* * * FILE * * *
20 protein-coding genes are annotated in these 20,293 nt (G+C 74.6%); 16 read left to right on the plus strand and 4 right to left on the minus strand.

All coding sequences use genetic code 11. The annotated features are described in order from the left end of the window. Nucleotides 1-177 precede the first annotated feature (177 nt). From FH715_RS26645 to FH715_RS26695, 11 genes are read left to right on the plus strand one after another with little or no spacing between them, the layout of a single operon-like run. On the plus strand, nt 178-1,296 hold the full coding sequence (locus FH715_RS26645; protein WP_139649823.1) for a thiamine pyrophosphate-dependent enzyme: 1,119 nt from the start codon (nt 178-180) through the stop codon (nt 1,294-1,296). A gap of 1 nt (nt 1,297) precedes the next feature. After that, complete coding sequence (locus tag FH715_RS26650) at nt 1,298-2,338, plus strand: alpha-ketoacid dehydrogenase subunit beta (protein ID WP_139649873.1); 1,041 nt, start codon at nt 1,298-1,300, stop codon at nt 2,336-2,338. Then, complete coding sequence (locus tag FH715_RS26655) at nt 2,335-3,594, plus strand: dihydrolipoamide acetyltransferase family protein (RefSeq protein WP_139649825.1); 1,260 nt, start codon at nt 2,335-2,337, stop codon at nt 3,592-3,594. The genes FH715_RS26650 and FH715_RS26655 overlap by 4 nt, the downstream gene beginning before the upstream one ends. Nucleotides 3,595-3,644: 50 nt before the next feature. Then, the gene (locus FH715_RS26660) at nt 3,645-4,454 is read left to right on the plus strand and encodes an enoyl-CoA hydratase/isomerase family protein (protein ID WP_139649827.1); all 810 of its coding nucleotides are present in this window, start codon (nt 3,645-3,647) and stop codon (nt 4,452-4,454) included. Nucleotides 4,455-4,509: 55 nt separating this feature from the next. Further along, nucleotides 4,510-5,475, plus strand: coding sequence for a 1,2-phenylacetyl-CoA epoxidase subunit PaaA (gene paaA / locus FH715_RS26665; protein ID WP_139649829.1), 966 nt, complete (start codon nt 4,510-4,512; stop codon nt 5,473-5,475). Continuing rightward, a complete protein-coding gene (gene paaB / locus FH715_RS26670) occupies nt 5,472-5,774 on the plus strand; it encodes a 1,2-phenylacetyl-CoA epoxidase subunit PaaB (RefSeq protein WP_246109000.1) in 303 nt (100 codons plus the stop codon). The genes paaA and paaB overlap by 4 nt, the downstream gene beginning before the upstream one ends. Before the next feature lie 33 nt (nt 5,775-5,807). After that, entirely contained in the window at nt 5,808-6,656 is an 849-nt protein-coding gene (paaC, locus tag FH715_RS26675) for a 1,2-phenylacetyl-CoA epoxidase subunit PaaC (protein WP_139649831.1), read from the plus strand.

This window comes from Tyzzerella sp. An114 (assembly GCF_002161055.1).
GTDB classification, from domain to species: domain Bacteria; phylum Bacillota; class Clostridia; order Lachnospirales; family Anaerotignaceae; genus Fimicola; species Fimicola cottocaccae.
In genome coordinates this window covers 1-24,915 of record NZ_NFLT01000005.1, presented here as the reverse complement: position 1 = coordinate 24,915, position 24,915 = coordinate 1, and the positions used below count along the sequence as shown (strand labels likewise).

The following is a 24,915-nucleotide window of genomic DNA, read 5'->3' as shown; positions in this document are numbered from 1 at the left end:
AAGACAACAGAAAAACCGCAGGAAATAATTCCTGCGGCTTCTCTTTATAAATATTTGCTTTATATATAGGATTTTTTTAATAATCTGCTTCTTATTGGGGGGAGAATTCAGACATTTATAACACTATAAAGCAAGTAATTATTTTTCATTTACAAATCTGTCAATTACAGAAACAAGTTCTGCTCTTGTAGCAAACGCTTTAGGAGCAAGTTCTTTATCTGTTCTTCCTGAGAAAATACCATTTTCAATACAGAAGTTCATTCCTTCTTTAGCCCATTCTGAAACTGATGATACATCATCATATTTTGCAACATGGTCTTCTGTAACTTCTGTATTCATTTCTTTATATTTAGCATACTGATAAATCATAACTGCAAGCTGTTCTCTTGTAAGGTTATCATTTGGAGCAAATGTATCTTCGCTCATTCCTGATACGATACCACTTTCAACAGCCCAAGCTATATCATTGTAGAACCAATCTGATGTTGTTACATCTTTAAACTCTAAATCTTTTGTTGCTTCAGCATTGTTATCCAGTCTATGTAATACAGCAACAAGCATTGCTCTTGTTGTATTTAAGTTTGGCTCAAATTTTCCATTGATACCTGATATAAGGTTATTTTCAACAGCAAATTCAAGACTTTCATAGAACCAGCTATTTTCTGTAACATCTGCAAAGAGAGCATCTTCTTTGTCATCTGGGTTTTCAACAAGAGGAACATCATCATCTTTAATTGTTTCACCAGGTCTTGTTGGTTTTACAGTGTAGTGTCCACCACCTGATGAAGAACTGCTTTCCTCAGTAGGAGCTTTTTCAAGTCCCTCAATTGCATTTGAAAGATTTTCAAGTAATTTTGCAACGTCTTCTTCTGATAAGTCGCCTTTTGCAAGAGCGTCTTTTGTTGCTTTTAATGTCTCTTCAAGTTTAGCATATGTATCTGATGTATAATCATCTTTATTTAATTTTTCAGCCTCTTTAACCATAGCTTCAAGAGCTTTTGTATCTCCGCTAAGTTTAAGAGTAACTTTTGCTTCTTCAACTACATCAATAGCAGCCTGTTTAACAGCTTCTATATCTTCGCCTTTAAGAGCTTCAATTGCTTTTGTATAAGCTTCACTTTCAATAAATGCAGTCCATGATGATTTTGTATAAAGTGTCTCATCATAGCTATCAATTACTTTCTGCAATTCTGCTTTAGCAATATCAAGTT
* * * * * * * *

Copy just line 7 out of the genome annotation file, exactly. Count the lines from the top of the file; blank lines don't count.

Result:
AAGACAACAGAAAAACCGCAGGAAATAATTCCTGCGGCTTCTCTTTATAAATATTTGCTTTATATATAGGATTTTTTTAATAATCTGCTTCTTATTGGGGGGAGAATTCAGACATTTATAACACTATAAAGCAAGTAATTATTTTTCATTTACAAATCTGTCAATTACAGAAACAAGTTCTGCTCTTGTAGCAAACGCTTTAGGAGCAAGTTCTTTATCTGTTCTTCCTGAGAAAATACCATTTTCAATACAGAAGTTCATTCCTTCTTTAGCCCATTCTGAAACTGATGATACATCATCATATTTTGCAACATGGTCTTCTGTAACTTCTGTATTCATTTCTTTATATTTAGCATACTGATAAATCATAACTGCAAGCTGTTCTCTTGTAAGGTTATCATTTGGAGCAAATGTATCTTCGCTCATTCCTGATACGATACCACTTTCAACAGCCCAAGCTATATCATTGTAGAACCAATCTGATGTTGTTACATCTTTAAACTCTAAATCTTTTGTTGCTTCAGCATTGTTATCCAGTCTATGTAATACAGCAACAAGCATTGCTCTTGTTGTATTTAAGTTTGGCTCAAATTTTCCATTGATACCTGATATAAGGTTATTTTCAACAGCAAATTCAAGACTTTCATAGAACCAGCTATTTTCTGTAACATCTGCAAAGAGAGCATCTTCTTTGTCATCTGGGTTTTCAACAAGAGGAACATCATCATCTTTAATTGTTTCACCAGGTCTTGTTGGTTTTACAGTGTAGTGTCCACCACCTGATGAAGAACTGCTTTCCTCAGTAGGAGCTTTTTCAAGTCCCTCAATTGCATTTGAAAGATTTTCAAGTAATTTTGCAACGTCTTCTTCTGATAAGTCGCCTTTTGCAAGAGCGTCTTTTGTTGCTTTTAATGTCTCTTCAAGTTTAGCATATGTATCTGATGTATAATCATCTTTATTTAATTTTTCAGCCTCTTTAACCATAGCTTCAAGAGCTTTTGTATCTCCGCTAAGTTTAAGAGTAACTTTTGCTTCTTCAACTACATCAATAGCAGCCTGTTTAACAGCTTCTATATCTTCGCCTTTAAGAGCTTCAATTGCTTTTGTATAAGCTTCACTTTCAATAAATGCAGTCCATGATGATTTTGTATAAAGTGTCTCATCATAGCTATCAATTACTTTCTGCAATTCTGCTTTAGCAATATCAAGTT